Workers are increasingly listing on multiple platforms, which we earlier saw with Ola and Uber drivers, and are constantly looking for better pay and incentives, say experts.

Although Swiggy does not claim to deliver food or groceries in 10 minutes, it has also been taking longer than usual to deliver. For food deliveries, the time taken by the application to assign a delivery partner has gone up to 15-20 minutes, typically on weekends, when demand for food delivery goes up. Earlier, a partner would usually get assigned in 5-7 minutes.

For Instamart, Swiggy’s grocery delivery platform, too, the case is similar. Moneycontrol spoke to an Instamart delivery partner who said that usually on weekends and on days when there are IPL matches of popular teams, the demand for Instamart services surges.

“Swiggy offers big discounts in the last five overs or something, so there are good offers that attract customers, and so while watching IPL a lot of people tend to order stuff on Instamart,” the partner said, requesting anonymity.

“In a city like Bengaluru, where the roads are not great, and the weather is unpredictable, partners often avoid accepting deliveries, especially longer-distance deliveries. But then someone from the company (Swiggy) calls and partners have to accept deliveries,” the partner added.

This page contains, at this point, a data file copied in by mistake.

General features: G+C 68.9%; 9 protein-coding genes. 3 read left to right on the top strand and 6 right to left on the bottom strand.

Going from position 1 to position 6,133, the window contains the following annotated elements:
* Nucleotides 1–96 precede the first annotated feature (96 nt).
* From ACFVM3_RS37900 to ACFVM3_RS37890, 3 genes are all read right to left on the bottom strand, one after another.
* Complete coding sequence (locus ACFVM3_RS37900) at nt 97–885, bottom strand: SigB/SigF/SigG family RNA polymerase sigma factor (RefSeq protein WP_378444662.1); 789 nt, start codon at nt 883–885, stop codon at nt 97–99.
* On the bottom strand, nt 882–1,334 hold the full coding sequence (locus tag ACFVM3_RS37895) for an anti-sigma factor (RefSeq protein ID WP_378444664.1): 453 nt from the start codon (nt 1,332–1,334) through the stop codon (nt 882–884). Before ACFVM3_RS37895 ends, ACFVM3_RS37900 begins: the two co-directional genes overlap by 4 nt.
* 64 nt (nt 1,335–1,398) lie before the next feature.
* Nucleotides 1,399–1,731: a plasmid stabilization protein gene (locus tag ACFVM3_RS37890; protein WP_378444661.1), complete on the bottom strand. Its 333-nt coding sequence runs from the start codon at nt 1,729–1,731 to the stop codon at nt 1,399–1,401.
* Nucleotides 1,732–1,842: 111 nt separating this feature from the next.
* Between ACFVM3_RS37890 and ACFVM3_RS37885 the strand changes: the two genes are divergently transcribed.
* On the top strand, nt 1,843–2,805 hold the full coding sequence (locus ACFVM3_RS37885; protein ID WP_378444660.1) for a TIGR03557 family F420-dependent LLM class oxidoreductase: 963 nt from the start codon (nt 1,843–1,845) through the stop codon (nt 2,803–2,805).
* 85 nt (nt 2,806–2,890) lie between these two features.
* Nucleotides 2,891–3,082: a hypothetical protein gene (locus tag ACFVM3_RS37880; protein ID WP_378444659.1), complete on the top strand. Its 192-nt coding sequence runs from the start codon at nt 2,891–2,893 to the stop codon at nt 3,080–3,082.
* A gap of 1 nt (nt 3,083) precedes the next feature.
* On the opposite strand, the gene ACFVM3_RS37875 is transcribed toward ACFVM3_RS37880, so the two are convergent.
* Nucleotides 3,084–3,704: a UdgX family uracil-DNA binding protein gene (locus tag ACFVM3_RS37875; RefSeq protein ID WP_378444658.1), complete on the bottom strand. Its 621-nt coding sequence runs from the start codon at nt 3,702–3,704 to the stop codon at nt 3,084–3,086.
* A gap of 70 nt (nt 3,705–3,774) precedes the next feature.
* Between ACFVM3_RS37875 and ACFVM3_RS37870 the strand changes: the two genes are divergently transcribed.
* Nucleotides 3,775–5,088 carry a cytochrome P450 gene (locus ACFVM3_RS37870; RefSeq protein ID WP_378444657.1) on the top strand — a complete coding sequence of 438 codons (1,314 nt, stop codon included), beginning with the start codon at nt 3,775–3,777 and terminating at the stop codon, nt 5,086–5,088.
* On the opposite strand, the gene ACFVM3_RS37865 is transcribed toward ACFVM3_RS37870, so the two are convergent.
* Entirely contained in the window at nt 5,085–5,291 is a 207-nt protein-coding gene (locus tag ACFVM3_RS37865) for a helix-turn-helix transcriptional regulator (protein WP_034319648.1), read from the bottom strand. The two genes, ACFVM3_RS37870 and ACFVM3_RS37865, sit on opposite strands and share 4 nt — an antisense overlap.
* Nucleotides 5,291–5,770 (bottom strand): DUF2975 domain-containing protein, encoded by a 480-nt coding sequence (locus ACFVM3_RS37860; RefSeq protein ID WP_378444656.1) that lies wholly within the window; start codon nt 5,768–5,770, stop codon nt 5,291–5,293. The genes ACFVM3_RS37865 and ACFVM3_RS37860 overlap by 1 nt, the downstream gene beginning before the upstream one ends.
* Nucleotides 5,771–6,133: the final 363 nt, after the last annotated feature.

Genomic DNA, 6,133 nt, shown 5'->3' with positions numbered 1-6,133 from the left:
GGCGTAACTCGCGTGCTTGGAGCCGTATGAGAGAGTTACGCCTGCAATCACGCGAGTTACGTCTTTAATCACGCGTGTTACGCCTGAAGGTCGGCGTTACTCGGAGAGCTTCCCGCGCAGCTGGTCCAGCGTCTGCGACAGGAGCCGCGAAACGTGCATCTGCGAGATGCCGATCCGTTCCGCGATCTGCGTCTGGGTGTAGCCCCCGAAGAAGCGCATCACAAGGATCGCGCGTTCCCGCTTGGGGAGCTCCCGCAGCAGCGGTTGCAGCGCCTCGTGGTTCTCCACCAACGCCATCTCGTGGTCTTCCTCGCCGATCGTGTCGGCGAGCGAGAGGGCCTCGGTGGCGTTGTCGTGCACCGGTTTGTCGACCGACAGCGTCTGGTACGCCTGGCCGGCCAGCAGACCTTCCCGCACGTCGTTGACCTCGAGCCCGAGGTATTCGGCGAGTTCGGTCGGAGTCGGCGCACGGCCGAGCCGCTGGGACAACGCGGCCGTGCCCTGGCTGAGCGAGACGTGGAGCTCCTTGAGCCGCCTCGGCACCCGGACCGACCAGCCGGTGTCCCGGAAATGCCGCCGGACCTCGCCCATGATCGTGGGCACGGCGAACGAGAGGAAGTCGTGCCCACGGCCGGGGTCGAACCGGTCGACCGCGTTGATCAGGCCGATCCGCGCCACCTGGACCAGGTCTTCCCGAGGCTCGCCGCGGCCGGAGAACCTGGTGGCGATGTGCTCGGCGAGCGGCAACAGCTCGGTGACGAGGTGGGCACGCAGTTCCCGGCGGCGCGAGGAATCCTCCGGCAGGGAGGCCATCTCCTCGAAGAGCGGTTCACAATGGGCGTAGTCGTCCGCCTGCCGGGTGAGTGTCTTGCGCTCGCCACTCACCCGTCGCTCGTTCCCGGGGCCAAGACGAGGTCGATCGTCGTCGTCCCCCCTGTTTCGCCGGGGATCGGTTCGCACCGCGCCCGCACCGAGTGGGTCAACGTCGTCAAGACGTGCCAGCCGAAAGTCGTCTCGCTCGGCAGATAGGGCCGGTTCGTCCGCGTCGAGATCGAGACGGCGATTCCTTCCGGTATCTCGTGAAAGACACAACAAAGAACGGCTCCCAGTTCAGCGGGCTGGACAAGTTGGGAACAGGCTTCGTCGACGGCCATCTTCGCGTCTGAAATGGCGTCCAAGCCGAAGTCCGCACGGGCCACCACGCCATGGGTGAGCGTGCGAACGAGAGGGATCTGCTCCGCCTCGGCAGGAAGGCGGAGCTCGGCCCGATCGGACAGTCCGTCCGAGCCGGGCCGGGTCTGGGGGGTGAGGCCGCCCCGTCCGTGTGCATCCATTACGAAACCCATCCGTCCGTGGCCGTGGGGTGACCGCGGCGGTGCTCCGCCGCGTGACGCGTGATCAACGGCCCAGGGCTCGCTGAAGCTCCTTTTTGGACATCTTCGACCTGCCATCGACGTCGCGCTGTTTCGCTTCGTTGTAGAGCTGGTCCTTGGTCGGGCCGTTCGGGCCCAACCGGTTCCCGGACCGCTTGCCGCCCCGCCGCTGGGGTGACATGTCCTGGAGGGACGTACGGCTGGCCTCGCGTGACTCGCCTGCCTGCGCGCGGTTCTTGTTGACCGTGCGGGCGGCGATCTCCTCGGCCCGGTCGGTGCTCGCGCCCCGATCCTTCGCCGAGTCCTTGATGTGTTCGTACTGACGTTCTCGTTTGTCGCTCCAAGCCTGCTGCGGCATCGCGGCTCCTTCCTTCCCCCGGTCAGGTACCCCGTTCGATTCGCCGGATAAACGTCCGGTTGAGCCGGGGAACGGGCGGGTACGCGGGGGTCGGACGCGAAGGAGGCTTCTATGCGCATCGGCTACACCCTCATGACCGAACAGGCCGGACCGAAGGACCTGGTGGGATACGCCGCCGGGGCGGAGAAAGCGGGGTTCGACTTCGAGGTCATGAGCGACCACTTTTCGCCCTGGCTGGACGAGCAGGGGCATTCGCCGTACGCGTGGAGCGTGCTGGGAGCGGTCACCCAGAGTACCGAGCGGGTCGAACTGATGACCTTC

BlinkIt, which has ventured into 10-minute deliveries, now takes up to as much as 36 minutes, from 10-12 minutes earlier, especially in the prime areas of Bengaluru. To be sure, BlinkIt is active only in a few cities currently and its services are not available in many parts of some metro cities, including Mumbai.

Zomato, which is riding on BlinkIt for its grocery delivery, launched 10-minute food delivery in certain parts of Gurugram in April and is now looking to launch the offering ‘Instant’ in Bengaluru soon, after being successful in Gurugram, said a person aware of the matter.

Food vs Grocery tussle

To meet the 10-minute delivery promise, the players are luring delivery executives with better incentives, which is also why it is increasingly becoming the preferred choice, thus leading to higher attrition.

“Grocery has higher advantages. First is the incentives, second is the shorter radius, which means lower fuel costs,” said Pugalia.